3. Dale Earnhardt, 2001 Daytona 500
(Note to NASCAR fans: Read the top two before ripping on me please.)
I'm sure this one requires little background. Everyone knows Dale Earnhardt, and everyone remembers him on the final lap of the 2001 Daytona 500, defending the top two cars, which he owned, from the charging pack. They remember him making contact with Sterling Marlin and charge right up the track, hitting the wall head-on. The angle and speed of the impact killed Earnhardt instantly.
What followed was the long mourning of NASCAR's greatest icon, the asinine blaming of Marlin or Ken Schrader by some idiots, the seatbelt controversy, and the autopsy photo controversy. I could go on, but we'd be here for days.
Even today, the specter of Dale Earnhardt looms long in NASCAR. He's still revered by many fans, which have passed their fandom on to his son. #3 references are still everywhere. Also, his death (and others like Petty and Blaise Alexander) finally woke up NASCAR as to the need to make things safer. In October 2001, they mandated the HANS device. NASCAR also made sure the SAFER barrier would be installed at all their oval tracks (contrary to what some say though, they had nothing to do with the development of SAFER). Finally, Earnhardt's death was the catalyst for the development of the Car of Tomorrow. While fans haven't warmed up to it, there is ancedotal evidence that it has improved safety.
2. 1994 San Marino Grand Prix
The short version of that: the death of Ayrton Senna. That wasn't the only tragedy of that fated weekend though. During Friday qualifying, Rubens Barrichello hit a curb, flipped in the air, hit upside down in a tire barrier, and landed upside down. Somehow, he only suffered a broken nose and arm. On Saturday, Roland Ratzenberger lost control of his car in a fast corner and hit a wall head-on. He suffered a fractured skull and died that day. It was the first death during an F1 race weekend since Paletti in 1982. Despite this, the race went on Sunday afternoon.
Of course, during the race, Senna lost control of his Williams at the famed Tamburrello corner. He would strike an unprotected barrier at around 135 mph. It remains a controversy of whether Senna died instantly, but given the three possible things that could've killed him (more info here), it's likely he did. In his cockpit, they found an Austrian flag, which Senna planned to unfurl in honor of Ratzenberger after winning the race.
Much like Earnhardt's death and NASCAR, the death of Senna, who was a worldwide icon, was Formula One's safety wake-up call. The years that followed saw many changes to the cars and the tracks (especially chicanes) in the name of safety. Luckily, since this terrible weekend, there has not been a death in Formula One.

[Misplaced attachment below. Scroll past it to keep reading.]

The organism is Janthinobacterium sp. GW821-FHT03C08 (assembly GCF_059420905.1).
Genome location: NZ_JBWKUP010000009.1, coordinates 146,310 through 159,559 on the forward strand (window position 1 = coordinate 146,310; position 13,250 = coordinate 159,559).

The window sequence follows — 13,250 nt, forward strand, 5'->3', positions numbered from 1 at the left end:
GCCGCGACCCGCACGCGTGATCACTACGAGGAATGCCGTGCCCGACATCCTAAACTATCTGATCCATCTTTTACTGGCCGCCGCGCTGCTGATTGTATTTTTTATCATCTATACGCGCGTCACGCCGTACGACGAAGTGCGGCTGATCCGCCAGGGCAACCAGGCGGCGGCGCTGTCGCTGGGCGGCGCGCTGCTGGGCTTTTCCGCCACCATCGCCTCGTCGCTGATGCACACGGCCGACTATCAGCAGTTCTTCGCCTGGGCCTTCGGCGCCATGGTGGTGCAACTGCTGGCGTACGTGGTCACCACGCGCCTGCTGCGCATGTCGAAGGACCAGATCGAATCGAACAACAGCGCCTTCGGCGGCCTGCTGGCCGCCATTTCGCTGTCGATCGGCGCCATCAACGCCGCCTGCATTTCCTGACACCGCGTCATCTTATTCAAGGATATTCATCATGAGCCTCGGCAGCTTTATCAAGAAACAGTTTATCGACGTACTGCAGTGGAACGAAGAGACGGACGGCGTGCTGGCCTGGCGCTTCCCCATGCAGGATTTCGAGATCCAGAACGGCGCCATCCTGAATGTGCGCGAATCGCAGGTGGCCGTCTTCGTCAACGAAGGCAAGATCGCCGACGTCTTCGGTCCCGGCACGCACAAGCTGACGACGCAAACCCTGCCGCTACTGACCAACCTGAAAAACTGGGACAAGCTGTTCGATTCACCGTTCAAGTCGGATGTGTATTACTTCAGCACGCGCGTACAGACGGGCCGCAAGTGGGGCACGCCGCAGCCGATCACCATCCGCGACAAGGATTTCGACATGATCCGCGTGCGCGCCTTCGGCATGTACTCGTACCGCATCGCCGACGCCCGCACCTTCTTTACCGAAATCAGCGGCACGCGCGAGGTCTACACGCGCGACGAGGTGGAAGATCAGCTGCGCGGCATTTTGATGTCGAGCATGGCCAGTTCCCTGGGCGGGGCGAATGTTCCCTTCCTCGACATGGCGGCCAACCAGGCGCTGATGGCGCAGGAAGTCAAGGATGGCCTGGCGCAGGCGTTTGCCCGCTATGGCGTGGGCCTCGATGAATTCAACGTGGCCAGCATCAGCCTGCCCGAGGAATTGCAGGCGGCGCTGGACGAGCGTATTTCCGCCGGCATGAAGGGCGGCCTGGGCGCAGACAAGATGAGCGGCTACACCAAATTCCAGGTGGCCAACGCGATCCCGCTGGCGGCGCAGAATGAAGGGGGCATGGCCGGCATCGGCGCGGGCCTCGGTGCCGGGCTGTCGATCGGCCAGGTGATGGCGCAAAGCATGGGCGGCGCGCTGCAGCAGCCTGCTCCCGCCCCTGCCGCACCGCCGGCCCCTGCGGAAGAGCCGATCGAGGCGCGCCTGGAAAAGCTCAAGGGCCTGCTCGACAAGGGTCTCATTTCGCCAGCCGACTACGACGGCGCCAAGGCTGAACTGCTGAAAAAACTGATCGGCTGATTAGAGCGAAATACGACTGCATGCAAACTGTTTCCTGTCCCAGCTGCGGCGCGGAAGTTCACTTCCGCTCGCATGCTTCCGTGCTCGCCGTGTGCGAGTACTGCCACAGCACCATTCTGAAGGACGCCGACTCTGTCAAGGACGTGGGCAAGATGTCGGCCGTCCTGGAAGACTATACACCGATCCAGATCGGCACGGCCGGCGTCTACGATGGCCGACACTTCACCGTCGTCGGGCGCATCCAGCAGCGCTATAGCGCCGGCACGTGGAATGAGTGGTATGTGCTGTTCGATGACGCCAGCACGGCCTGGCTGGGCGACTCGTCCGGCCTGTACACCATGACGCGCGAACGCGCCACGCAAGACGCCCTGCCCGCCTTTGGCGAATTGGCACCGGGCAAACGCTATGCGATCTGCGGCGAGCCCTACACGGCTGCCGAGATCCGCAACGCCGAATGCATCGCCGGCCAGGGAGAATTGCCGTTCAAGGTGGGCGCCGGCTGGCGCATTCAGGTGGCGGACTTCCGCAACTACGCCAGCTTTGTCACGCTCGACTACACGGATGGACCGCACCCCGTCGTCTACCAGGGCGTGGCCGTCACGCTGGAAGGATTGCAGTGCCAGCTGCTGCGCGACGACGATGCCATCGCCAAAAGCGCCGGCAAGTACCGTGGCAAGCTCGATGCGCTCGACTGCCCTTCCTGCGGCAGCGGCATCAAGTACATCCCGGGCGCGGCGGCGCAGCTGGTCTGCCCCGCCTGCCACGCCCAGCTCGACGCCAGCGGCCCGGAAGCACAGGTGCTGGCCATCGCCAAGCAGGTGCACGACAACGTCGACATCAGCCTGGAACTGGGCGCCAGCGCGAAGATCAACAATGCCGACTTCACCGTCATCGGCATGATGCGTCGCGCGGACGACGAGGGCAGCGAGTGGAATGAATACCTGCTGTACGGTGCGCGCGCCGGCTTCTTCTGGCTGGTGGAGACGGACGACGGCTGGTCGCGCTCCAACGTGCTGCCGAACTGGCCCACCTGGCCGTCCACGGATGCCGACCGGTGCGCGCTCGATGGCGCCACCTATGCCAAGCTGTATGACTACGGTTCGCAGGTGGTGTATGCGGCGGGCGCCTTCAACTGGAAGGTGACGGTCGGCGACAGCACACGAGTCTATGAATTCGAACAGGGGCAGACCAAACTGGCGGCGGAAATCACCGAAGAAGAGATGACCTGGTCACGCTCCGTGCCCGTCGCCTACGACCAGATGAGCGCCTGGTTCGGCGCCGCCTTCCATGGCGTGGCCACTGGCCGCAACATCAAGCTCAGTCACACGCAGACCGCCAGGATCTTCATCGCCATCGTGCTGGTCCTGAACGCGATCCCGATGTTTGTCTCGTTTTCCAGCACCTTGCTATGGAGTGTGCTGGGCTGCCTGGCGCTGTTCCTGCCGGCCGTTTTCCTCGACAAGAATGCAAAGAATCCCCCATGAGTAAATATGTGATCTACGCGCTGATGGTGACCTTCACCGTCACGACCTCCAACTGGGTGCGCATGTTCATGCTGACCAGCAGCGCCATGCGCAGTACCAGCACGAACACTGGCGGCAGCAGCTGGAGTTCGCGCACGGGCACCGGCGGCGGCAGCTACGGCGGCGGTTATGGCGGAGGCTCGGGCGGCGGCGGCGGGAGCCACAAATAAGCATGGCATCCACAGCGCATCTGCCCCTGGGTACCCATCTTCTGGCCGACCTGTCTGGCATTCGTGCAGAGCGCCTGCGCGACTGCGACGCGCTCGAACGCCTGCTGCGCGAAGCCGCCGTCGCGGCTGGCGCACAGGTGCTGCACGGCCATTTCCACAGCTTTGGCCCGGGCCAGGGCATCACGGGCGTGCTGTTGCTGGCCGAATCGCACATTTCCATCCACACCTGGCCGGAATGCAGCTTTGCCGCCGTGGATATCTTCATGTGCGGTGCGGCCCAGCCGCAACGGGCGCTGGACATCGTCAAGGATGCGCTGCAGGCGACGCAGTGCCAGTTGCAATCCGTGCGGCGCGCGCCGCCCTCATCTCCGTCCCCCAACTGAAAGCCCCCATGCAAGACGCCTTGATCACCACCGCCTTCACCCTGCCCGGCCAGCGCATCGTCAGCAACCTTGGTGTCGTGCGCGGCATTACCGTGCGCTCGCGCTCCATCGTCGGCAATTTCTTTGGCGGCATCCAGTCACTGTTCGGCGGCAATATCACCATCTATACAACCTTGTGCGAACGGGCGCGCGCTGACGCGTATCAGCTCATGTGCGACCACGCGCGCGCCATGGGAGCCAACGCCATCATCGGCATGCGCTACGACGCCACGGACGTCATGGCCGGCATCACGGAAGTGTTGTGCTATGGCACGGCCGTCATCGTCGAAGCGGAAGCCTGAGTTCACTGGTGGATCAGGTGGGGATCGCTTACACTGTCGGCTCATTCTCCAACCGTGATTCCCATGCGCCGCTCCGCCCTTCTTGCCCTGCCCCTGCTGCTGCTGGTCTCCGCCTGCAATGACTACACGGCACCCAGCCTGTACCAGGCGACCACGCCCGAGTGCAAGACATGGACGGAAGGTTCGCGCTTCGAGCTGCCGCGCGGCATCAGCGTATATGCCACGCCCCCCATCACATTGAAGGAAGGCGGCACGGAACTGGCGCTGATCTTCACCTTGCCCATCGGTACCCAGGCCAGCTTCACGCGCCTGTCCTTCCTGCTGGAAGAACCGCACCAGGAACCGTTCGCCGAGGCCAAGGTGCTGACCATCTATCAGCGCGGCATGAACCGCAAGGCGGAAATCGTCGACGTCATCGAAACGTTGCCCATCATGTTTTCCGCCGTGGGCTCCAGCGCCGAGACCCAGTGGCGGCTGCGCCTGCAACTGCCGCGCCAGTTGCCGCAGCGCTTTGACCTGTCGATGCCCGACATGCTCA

1. 1955 Le Mans Disaster
The name tells you this was bad. Heading into the 1955 24 Hours of Le Mans, there was an intense rivalry between many different makes of car. One of which was Mercedes, and one of their cars was driven by Pierre Levegh at the start of the race. After about two hours, Levegh was driving right behind Mike Hawthorn's Jaguar, who was leading the race and had just passed a slower car. Hawthorn then braked suddenly to head into pit lane, causing the slower car, driven by Lance Macklin, to move to the center of the track to pass Hawthorn. Macklin, however, didn't notice Levegh's car right behind him. Levegh hit the left rear of Macklin's car, and thanks to a ramp-like rear bodywork on Macklin's car, flew airborne.
Levegh flew up and struck a mound designed to protect spectators. However, the speed and angle with which it struck the mound caused the car to start somersaulting. Parts flew off the car and into crowds, including the engine block. Levegh was also thrown from the car, killing him when he landed. Making things worse, the fuel tank ruptured, starting a fire. This caused burning embers to go into the crowd as well as parts. The car had magnesium parts, something firefighters were unaware of when they sprayed the fire with water, which only made it worse. In total, 80 spectators died.
While the race did continue (to keep spectators from leaving and clogging roads for ambulances), there were many questioned about track safety afterward. Motor racing was banned in many countries until the tracks improved their safety standards. To this day, motorsports are still banned in Switzerland becuase of his incident. In terms of people killed, it's the most catastrophic accident in motor racing history. Hopefully there will never be a repeat.
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